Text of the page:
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White House Plans AI Safety Institute and Anti-Fraud Program

White House

The U.S. is set to unveil several new proposals to govern artificial intelligence (AI).

Vice President Kamala Harris will outline the White House plans as she heads to Great Britain for the Global AI Summit, the administration announced Wednesday (Nov. 1).

Among the initiatives is the United States AI Safety Institute (AISI), a Department of Commerce program that will develop the technical guidelines used by regulators.

The White House says these guidelines will help design rules for issues like “authenticating content created by humans, watermarking AI-generated content, identifying and mitigating against harmful algorithmic discrimination, ensuring transparency, and enabling adoption of privacy-preserving AI.”

The news comes two days after President Joe Biden signed an executive order designed to promote safe AI development. It requires the developers of the “most powerful AI systems” to share their safety test results and other crucial information with the government.

The order says that “companies developing any foundation model that poses a serious risk to national security, national economic security, or national public health and safety must notify the federal government when training the model, and must share the results of all red-team safety tests,” per a White House news release.

In addition to the AISI, Harris will promote the country’s first-ever draft policy guidance on AI use by the federal government.

“In a wide range of contexts including health, education, employment, federal benefits, law enforcement, immigration, transportation, and critical infrastructure, the draft policy would create specific safeguards for uses of AI that impact the rights and safety of the public,” the announcement said.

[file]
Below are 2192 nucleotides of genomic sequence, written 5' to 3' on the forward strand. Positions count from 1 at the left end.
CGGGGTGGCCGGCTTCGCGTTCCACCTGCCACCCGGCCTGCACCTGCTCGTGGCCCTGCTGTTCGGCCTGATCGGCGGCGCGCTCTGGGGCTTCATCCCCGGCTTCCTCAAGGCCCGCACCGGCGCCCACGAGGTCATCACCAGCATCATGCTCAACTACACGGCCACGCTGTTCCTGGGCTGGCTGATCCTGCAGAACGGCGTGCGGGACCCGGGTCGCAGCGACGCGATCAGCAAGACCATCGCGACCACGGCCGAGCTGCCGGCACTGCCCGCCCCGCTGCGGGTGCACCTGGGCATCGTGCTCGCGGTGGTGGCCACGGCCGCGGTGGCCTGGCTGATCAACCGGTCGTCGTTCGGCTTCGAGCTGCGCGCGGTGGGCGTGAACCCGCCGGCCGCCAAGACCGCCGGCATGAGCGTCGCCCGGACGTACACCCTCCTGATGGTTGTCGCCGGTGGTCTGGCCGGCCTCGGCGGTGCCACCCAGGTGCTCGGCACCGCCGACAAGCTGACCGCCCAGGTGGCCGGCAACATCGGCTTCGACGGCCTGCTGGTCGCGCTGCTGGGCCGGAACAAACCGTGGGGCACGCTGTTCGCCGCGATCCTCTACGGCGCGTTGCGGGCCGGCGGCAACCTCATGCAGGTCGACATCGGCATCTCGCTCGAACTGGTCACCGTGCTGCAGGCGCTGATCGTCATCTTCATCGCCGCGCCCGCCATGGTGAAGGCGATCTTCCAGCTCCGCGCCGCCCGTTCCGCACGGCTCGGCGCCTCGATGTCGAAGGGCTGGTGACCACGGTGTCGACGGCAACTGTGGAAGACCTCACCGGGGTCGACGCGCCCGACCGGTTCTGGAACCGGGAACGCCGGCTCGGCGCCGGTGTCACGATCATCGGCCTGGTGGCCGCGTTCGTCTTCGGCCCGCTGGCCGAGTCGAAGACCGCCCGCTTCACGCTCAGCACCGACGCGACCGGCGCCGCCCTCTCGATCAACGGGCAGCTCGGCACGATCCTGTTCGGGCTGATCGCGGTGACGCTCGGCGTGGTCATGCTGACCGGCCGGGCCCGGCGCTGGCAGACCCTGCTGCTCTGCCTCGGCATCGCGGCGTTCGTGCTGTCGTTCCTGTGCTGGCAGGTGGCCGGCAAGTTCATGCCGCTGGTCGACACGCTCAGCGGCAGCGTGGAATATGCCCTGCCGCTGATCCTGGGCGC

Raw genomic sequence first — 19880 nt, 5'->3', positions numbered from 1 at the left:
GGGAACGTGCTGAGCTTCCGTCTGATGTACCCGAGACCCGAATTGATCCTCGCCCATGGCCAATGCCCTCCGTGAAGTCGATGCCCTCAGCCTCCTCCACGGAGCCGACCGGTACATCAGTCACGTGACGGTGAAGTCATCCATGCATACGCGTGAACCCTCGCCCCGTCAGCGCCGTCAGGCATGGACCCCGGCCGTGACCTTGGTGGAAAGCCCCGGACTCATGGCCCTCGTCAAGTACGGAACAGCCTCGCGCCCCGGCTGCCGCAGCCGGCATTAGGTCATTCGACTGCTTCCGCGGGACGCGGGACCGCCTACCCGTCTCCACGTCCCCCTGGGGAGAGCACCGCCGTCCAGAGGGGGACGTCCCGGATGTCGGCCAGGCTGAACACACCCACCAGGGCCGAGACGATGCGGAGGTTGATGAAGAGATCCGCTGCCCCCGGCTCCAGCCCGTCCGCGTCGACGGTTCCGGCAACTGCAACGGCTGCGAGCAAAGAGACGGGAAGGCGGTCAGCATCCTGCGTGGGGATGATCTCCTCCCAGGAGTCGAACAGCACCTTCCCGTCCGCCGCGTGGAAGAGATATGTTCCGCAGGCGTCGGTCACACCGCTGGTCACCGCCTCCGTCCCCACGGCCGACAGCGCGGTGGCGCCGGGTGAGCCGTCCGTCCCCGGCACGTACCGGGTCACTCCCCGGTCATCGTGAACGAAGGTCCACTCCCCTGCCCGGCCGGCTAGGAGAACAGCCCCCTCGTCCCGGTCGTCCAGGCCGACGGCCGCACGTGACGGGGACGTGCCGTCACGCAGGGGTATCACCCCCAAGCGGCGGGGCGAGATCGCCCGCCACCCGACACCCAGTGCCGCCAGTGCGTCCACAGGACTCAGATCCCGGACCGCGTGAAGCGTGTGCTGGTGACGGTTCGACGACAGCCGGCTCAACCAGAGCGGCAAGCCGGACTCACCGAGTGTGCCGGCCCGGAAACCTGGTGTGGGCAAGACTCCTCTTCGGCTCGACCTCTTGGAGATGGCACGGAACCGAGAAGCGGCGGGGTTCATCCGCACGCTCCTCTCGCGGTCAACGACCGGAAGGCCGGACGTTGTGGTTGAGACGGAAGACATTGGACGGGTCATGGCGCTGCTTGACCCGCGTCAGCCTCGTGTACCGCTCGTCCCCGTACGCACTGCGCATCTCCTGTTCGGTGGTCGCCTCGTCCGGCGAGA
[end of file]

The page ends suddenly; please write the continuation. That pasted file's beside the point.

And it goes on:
The White House is also cracking down on scammers who use AI generated voice models to commit fraud over the phone, with plans for a “virtual hackathon,” where companies can build AI models that can detect and block unwanted robocalls and robotexts, especially “those using novel AI-generated voice models which particularly harm the elderly.”

PYMNTS explored the concept of fighting “bad AI with good AI” earlier this year, noting that insiders have stressed that the technology could “supercharge the capabilities of bad actors by providing turnkey and scalable cybertools, including AI-generated voice clones and other techniques straight out of the realm of science fiction or a ‘Mission Impossible’ film, that can be used for nefarious purposes.”

Incidentally, the “Mission Impossible” series might have helped shape the administration’s AI efforts. As the Associated Press reported, Biden’s concerns about what could go wrong with the technology were apparently driven home during a Camp David screening of “Mission Impossible: Dead Reckoning,” in which the villain is a deadly rogue AI.